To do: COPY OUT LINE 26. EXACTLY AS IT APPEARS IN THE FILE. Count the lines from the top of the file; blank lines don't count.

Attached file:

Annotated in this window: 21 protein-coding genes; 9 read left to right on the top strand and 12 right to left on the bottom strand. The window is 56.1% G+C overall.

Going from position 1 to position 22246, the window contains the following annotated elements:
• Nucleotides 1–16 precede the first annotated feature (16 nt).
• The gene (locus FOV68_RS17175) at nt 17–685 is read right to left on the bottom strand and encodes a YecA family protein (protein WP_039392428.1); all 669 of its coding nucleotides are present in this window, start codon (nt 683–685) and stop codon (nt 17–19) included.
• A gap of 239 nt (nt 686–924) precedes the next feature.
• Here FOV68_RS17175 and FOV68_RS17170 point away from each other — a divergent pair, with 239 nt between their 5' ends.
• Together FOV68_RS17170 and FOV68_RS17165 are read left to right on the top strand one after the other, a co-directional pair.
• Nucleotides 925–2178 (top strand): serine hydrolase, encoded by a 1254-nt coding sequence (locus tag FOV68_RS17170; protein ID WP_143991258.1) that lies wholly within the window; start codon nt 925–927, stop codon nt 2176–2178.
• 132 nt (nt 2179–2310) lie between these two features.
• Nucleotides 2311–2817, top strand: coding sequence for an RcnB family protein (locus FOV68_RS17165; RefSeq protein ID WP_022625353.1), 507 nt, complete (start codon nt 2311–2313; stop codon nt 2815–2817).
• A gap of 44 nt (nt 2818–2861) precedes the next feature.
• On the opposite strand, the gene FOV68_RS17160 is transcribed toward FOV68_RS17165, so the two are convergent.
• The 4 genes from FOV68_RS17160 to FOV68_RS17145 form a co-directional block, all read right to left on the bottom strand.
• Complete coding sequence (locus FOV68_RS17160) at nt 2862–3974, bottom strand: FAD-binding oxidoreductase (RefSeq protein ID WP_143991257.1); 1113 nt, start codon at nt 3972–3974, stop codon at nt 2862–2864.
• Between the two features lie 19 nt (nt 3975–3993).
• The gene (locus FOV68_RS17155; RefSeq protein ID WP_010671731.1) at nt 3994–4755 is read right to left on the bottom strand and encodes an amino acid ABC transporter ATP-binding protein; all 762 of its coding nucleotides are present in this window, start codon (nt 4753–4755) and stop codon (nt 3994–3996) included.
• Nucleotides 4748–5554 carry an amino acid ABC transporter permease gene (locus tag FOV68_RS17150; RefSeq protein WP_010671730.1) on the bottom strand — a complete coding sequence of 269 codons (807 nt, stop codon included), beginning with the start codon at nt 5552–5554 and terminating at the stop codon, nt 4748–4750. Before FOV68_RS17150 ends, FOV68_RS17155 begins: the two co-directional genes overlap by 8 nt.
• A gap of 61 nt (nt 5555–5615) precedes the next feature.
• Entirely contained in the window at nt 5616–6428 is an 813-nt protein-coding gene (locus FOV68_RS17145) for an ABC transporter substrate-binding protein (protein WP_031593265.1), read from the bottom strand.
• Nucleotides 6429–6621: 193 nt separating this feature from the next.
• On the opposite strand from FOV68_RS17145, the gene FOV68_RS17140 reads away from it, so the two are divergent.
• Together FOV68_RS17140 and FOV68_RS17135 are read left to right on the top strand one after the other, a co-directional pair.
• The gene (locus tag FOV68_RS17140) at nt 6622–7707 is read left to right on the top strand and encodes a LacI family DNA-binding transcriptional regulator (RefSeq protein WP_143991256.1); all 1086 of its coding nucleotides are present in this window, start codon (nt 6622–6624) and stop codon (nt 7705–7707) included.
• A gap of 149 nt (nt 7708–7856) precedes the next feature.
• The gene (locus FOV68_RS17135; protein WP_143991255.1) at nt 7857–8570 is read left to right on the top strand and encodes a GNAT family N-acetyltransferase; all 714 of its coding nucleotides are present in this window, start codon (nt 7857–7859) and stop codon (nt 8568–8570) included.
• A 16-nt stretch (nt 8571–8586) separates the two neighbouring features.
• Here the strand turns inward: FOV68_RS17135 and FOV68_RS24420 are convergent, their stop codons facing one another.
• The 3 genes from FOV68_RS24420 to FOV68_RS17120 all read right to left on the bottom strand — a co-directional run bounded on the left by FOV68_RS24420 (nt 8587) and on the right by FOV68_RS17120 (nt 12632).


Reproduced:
• A 16-nt stretch (nt 8571–8586) separates the two neighbouring features.